Germany's NordLB jumps into US covered bond market

By Andrea Johnson and Danielle Robinson

Oct 11 (IFR) - Norddeutsche Landesbank-Girozentrale became the first German issuer to tap the US covered bond market since 2006 on Wednesday when it priced a $1bn three-year deal at 50bp over mid-swaps.

The offering, led by Bank of America Merrill Lynch, BNP Paribas, Barclays, Credit Suisse and HSBC, attracted US$3bn of orders, two-thirds of which came from US rate investors and the rest from Europe and Asia.

The offering ends a year-long wait by NordLB for the right conditions to debut in the US covered bond market.

NordLB roadshowed last year for its dollar debut, but pulled back at the last minute when eurozone woes caused bank spreads to gap out across the board in the US.

At 50bp over mid-swaps, or about 61bp over Treasuries, the deal was priced about 5bp tighter than whispered talk, and about 4bp more than Nordic comparables.

The deal tightened in as much as 8bp in the aftermarket, to 42bp over mid-swaps and to 53bp bid/50bp offered over Treasuries.

Compared to what it could do in euros, however, NordLB paid up for its prudent move to diversify its sources of funding. European covered issuers will normally spend an extra 5bp-10bp over what they could do in euros for diversification purposes.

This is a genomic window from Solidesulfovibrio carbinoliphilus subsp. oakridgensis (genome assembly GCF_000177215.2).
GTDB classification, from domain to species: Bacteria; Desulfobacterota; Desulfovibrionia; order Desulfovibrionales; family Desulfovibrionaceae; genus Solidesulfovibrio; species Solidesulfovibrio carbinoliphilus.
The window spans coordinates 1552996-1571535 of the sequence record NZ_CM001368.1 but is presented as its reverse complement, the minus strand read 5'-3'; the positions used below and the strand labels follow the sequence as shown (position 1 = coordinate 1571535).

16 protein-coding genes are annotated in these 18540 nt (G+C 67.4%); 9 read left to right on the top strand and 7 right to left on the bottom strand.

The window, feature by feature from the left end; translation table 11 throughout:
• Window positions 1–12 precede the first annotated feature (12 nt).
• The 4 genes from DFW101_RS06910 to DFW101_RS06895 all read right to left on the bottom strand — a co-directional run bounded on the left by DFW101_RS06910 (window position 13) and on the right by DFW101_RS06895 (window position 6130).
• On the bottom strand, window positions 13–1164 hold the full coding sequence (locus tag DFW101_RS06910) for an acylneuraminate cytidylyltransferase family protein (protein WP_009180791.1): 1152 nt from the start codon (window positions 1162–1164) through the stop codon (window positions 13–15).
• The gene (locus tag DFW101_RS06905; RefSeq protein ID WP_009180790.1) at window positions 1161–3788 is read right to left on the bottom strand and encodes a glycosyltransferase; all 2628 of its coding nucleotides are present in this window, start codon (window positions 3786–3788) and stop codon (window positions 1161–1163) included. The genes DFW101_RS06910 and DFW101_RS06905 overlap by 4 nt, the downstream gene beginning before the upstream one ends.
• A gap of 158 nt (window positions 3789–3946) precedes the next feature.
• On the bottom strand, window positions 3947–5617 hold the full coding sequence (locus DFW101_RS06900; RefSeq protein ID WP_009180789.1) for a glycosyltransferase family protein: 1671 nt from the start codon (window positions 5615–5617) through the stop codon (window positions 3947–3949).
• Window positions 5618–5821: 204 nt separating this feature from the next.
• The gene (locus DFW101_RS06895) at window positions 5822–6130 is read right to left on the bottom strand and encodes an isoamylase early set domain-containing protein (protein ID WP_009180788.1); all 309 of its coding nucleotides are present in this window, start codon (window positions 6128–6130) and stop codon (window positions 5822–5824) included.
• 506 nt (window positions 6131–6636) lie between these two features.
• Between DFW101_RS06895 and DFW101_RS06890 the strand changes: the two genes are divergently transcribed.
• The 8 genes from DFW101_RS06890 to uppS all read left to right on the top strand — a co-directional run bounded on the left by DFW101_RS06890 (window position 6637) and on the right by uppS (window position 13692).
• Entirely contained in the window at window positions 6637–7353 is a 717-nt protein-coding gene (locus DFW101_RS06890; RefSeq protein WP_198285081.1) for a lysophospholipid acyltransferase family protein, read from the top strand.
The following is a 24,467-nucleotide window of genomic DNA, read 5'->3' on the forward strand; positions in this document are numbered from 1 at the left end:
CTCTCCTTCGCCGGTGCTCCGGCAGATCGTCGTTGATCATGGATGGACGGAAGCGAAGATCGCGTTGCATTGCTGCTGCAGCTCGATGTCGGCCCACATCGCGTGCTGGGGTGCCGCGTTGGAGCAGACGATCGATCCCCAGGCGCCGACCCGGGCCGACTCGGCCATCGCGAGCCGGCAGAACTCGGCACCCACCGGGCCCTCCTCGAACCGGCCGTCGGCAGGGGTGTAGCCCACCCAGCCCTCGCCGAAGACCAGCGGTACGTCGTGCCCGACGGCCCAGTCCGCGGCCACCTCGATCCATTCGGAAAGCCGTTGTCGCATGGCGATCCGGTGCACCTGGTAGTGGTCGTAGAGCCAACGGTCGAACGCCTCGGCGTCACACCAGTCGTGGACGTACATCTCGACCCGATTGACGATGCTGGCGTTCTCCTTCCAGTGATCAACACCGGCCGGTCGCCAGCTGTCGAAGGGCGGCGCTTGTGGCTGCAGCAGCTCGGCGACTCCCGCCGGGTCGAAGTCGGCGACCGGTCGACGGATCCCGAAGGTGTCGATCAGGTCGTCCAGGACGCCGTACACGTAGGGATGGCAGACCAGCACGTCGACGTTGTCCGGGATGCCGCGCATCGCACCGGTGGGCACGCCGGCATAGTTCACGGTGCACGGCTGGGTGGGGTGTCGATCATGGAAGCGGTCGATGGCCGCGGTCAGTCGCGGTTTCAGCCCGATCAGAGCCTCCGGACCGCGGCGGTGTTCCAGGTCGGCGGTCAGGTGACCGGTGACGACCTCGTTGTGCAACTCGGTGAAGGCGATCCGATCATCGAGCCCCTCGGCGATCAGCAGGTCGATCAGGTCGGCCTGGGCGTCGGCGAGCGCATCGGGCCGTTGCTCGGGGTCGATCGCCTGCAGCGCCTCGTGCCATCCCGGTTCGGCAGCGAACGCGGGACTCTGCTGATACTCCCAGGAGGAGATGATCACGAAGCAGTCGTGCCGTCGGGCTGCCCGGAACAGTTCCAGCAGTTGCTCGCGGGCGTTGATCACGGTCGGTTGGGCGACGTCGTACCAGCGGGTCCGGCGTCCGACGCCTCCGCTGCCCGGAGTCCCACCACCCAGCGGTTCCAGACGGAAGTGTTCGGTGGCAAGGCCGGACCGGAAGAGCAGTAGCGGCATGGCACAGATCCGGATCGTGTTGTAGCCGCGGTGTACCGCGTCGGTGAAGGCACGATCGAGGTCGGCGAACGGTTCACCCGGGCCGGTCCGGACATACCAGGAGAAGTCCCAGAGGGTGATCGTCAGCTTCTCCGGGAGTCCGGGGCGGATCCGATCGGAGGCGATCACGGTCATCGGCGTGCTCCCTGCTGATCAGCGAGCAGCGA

It appears that NordLB paid more, at least when compared with comparables in the pfandbrief market.

Muenchner Hypo, for instance, recently did a five-year public pfandbrief at mid-swaps minus 14bp, which was trading around minus 7bp on Wednesday.

"So a NordLB three-year would price at least at 10bp minus mid-swaps, which translates to around three-month Euribor flat," said one market source.

"(This) deal printed at Euribor equivalent of mid-swaps plus 20bp, so the dollar deal basically came about 20bp back of where a euro-denominated pfandbrief could get done."

Yet NordLB now has something that other German banks would love to have: diversification away from a euromarket that has suffered much longer bouts of shutdown in times of crisis, while the US market remains open.

"NordLB has been planning this deal for a while," said one financial institutions group banker.

"In general, German banks have US dollar assets they need to fund, so they all want to do a dollar covered bond, rather than funding in euros and swapping back to US dollars."

Investors, however, feel not only that current euro pfandbrief spreads are inordinately tight, but that German landesbanks need to offer some extra spread given the ongoing eurozone problems.

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(Reporting by Andrea Johnson and Danielle Robinson; Editing by Marc Carnegie)

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